Supreme Court on Shaheen Bagh protest: Public spaces cannot be occupied 'indefinitely', says apex court
A three-judge bench observed that while dissent and democracy go hand in hand, protests must be carried out in the designated areas
The Supreme Court on Wednesday said that occupying public places like Shaheen Bagh for protests is not acceptable and such a space cannot be occupied "indefinitely".
The apex court's verdict came on a plea against anti-CAA protests which had led to blocking of a road in Shaheen Bagh in the National Capital last December.
A bench comprising Justices SK Kaul, Krishna Murari, and Hrishikesh Roy held that public places cannot be occupied indefinitely like during the Shaheen Bagh protests.
As per LiveLaw, the Bench said: “Dissent and democracy go hand in hand but protests must be carried out in designated areas. Such kind of occupation of public place for protests is not acceptable.”
The court held that the Shaheen Bagh movement began as a protest but caused inconvenience to commuters. “Social media channels often fraught with danger lead to highly polarising environment and this is what was witnessed in Shaheen Bagh,” it said.
The Bench also said that Delhi Police ought to have taken action to clear the Shaheen Bagh area from the protesters.
The top court said that it adjudicates the legality of the action and added that the ruling was not meant to “give a shoulder” to the administration, reports LiveLaw. It is the “responsibility of the respondent parties to take suitable action but such actions should produce suitable results,” the three-judge Bench observed.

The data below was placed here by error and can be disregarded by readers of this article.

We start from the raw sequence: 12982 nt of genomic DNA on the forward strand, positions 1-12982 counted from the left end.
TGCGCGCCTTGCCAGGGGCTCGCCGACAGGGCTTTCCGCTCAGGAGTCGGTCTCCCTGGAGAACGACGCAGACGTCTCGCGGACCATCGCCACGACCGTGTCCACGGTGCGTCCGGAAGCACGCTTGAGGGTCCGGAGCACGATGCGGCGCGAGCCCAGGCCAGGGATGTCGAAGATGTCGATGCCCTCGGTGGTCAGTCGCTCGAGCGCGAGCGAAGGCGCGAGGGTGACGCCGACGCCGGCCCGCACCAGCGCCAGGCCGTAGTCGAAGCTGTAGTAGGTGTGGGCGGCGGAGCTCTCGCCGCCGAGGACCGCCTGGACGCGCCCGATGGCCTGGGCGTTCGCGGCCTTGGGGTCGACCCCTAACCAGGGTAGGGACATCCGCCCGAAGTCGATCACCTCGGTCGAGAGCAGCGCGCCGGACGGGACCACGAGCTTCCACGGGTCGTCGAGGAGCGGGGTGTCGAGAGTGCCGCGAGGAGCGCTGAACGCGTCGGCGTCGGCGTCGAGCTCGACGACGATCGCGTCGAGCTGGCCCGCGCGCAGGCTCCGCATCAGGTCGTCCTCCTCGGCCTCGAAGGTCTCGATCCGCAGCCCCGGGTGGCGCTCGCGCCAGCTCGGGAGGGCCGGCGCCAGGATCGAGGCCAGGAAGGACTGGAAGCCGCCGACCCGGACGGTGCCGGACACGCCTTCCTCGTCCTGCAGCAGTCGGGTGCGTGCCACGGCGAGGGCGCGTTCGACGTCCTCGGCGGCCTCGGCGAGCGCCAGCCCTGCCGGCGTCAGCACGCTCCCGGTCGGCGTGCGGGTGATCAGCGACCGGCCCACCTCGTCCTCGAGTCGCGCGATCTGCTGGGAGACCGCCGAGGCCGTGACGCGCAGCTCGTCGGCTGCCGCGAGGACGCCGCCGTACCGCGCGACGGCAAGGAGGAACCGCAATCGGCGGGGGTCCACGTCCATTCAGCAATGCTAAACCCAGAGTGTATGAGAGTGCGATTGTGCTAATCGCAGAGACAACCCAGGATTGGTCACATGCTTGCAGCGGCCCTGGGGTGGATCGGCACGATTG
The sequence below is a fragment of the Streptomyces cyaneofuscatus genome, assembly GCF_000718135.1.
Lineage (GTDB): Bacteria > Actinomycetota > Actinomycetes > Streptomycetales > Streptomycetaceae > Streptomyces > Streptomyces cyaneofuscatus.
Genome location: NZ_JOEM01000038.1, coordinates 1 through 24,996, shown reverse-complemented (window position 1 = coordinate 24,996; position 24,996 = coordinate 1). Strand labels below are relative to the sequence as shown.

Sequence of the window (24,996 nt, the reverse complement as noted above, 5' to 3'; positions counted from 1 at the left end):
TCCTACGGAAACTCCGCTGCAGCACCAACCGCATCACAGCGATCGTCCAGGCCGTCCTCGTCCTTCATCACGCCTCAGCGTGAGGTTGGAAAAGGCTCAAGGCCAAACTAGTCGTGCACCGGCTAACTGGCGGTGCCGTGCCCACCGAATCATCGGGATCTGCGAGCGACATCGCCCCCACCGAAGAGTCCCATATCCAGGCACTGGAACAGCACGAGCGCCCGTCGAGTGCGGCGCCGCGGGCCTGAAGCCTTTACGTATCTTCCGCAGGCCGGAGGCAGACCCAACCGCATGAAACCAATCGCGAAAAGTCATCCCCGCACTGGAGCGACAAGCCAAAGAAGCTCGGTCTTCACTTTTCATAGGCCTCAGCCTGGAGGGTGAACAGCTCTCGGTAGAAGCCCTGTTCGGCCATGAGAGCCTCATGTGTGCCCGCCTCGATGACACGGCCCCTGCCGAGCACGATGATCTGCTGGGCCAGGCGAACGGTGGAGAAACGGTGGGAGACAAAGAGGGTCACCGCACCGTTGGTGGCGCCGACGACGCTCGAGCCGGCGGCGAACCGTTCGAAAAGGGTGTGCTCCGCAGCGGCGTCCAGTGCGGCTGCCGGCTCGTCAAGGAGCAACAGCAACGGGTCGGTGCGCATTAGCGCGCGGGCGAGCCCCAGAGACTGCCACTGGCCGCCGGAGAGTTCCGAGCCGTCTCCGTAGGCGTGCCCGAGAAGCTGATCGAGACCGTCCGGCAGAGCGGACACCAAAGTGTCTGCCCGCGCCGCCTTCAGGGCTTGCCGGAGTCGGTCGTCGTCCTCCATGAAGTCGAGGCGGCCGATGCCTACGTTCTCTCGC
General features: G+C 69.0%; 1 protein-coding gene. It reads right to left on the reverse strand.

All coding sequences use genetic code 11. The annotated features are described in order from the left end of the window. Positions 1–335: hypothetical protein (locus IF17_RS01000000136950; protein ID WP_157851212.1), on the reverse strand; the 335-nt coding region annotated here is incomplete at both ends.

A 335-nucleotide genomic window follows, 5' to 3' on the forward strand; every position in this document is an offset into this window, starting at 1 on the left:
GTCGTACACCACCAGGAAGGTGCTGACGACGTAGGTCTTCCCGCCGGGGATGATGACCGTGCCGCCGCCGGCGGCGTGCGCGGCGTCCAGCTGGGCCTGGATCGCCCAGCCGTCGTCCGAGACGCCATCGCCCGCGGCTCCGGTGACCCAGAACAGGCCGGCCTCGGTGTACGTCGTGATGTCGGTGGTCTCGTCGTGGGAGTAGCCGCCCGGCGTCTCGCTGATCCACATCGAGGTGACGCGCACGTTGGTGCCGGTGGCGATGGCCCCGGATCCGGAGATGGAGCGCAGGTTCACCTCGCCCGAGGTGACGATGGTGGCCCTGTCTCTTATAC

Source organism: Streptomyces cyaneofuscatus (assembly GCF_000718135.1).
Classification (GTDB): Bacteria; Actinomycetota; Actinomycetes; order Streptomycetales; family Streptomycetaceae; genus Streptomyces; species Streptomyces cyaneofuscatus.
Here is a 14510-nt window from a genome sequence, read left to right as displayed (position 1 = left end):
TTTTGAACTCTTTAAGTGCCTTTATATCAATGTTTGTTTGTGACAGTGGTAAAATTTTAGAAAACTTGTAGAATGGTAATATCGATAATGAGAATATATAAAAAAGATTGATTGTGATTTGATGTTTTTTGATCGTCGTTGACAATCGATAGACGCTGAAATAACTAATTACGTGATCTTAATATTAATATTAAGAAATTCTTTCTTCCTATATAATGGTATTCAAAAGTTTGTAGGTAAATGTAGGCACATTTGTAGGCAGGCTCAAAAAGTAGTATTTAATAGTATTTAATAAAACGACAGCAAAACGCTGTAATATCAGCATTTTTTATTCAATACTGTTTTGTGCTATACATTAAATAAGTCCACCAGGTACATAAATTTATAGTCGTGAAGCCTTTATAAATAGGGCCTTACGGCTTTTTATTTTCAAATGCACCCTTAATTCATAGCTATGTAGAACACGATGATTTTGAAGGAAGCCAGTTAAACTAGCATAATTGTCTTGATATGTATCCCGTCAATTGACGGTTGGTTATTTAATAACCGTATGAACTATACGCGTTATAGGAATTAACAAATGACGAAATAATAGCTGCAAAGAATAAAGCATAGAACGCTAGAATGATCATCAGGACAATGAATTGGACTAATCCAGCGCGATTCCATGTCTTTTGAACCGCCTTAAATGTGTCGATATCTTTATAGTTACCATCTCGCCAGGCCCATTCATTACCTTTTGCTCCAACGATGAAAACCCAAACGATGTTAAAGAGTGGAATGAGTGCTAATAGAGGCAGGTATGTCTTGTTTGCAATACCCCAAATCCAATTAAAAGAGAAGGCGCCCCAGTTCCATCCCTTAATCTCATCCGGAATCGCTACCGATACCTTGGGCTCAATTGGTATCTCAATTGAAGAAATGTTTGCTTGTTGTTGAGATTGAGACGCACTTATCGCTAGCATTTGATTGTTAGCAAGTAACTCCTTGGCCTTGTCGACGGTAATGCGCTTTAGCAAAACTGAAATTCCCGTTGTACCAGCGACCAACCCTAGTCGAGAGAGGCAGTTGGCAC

As per Scroll.in the apex court said it had referred to different protests across Delhi and taken into account various rulings by parties including regulations on demonstrations before arriving at the judgement. “Shaheen Bagh produced no solution,” it said.
The verdict came on a plea of lawyer Amit Sahni against the blockade of a road in Shaheen Bagh area by those protesting against the Citizenship Amendment Act.
The bench had reserved its verdict at the last hearing on 21 September. "We have to balance the right to protest and blocking of roads.
In a parliamentary democracy, protests can happen in parliament and on roads. But on roads, it has to be peaceful," the bench had said at the time.
The apex court had said there cannot be a "universal policy" on the right to protest and possible curbs as the situation may vary from case to case.
In the previous hearing on 21 September, Solicitor General Tushar Mehta appearing for the Centre said suggested that the petitions may not survive in light of the developments in the case, however, none of the petitioners, barring one agreed to withdraw their pleas.
Petitioner Amit Sahni, said that these kinds of protests should not be allowed in the larger public interest. "This was allowed to continue for more than 100 days and people faced difficulty," he said.
Advocate Mehmood Pracha, appearing for an intervenor, said that there was a right to peaceful protest, and "some people from a political party went there and created riots".
"We have the right to protest. State machinery is not sacrosanct. Members of a political party went there with the police and created the situation," PTI quoted him as saying.
But Mehta disagreed, saying that the right to protest cannot be absolute, and cited some previous judgements that supported his claim. In response, the top court reserved its verdict and said that it had appointed "interlocutors" in the Shaheen Bagh case as an experiment and they had suggested some measures which can be looked into.
Shaheen Bagh became the epicentre of the protests against the Citizenship (Amendment) Act (CAA) as mostly women, some with young children, staged a sit-in protest there for over three months. The protest was called off in view of the coronavirus outbreak.
With inputs from PTI
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